Art & literatures emerging from everywhere in this planet

The indispensable face, by Djelloul Marbrook

in Fiction by
doodling

Of how many faces can you say, I’m glad I won’t be leaving this place without having seen that face? I don’t mean the faces, necessarily, of loved ones. I mean instead those relatively few faces one is glad, truly glad, not to have missed.

They will differ, of course, for different people. Given the plethora of media in our times, we see many more faces than most people would have seen in earlier times, and we’re influenced by editorial and curatorial ideas about beauty.

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The Man With Six Hands and Other Poems, by Michael Meyerhofer

in Poetry by
michaelmeyerhoffer

THE MAN WITH SIX HANDS

May not have seen
the face of God
but he made a wicked
swimmer, so many
chlorinated molecules passing
between his fingers
that he blurred
towards the finish line
where a blue-
eyed sweetheart
with brothers in the war
smiled and knelt as
she held the towel open.

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Why He Hasn’t Seen The New James Bond Flick and Other Poems, by George Drew

in Poetry by
georgedrew

Why He Hasn’t Seen The New James Bond Flick

He really wanted to go today,
but didn’t. Now the man reclines
in his recliner, watching on his wall
to wall flatscreen images of the most

recent apocalyptic carnage flash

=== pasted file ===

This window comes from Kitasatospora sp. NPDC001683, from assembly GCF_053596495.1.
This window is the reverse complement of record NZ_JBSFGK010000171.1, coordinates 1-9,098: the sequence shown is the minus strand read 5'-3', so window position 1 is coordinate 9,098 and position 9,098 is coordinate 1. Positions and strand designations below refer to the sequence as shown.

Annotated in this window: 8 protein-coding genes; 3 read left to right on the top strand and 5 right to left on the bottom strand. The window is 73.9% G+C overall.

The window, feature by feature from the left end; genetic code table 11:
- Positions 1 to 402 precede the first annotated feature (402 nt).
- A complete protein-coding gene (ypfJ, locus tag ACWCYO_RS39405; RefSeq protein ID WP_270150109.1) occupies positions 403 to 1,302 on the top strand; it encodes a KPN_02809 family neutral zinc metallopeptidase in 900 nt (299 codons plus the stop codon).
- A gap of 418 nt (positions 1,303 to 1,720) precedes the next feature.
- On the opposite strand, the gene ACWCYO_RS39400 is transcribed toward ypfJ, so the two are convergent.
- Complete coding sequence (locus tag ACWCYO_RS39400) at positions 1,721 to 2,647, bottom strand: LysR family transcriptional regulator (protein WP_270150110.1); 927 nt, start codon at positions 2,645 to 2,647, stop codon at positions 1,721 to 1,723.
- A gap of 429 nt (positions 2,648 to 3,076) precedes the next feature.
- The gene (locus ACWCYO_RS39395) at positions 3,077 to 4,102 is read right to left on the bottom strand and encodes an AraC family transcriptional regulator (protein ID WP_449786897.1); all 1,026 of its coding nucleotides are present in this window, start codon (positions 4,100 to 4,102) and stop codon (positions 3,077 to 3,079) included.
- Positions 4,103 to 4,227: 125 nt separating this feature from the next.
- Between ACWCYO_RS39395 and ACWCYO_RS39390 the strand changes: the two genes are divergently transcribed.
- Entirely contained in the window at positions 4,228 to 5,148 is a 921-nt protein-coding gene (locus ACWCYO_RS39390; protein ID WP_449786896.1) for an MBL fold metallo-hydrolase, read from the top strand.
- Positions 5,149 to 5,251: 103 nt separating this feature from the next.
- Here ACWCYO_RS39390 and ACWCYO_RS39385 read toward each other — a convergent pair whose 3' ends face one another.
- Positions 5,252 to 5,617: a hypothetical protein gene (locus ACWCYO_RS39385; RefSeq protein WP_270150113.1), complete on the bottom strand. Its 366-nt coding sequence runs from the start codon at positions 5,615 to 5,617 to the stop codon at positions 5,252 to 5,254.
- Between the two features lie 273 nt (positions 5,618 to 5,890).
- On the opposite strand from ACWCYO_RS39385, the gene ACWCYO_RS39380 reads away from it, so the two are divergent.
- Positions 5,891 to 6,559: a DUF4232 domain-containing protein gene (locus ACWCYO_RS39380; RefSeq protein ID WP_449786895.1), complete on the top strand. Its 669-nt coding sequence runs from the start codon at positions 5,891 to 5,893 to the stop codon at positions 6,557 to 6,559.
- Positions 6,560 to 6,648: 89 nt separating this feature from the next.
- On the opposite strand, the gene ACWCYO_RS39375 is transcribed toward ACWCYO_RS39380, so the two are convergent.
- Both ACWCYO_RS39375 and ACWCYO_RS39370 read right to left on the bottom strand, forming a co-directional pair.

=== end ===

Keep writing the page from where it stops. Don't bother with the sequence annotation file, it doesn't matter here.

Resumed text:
one after another, specters there
then not there, entanglements
of grief and sorrow, anger, and relief

that he is here and not there. Here,
the man rubs his hot crotch, rubs up
and down, each rub aligned to wave
lengths of photons streaming in

and out of his flatscreen. He rubs
and rubs, and nothing happens,
nothing here and nothing there,
rubs, comforted that at least he still

has them. That he hasn’t lost them.
Even if only shaken and not stirred.

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Stuart Bartow pierces the veil of received ideas and notions

in Book Reviews by

stuartlawnbookStuart Bartow’s poems are a proper antidote to two polarities in American poetry, vapidity and pretension. Squashed between those polarities, the spirit of inquiry goes begging, but not in Bartow’s work. He connects the dots. He does not come across as contemptuous of the butterfly effect, as does the American press in its adamant refusal to connect the dots—a refusal shared by many poets, perhaps in the misguided conviction that it contradicts modernist ideas about poetry.

When the American press called George W. Bush incurious it might well have been talking about itself and a large body of our poetry, which prefers to play it safe, keep it light, and by all means spurn the rhapsodic.

The sonnet is in some ways a form of self-discipline, a way of accustoming oneself to thinking concisely. There is something in its fourteen-line structure that requires you to organize your thoughts into a kind of algorithm that then helps you address enigmas, whether in your daily rounds or in your poetry. Stuart Bartow’s nonce sonnets , published here in Arabesques for the first time, reveal his rigor as a poet and as a seeker after elixirs for the elements of his experiences. Succinctness is not merely about saying something well and sharply, it’s about going to the quick: it’s about quickness.

The poems in Einstein’s Lawn are varied. Some of them are prose poems. There are couplets, metered stanzas, rhymed stanzas, and concrete poems. Because he is writing about Albert Einstein and physics, he has taken care to provide notes lest we’re unfamiliar with the God particle, Glaucus or Absolute Zero.

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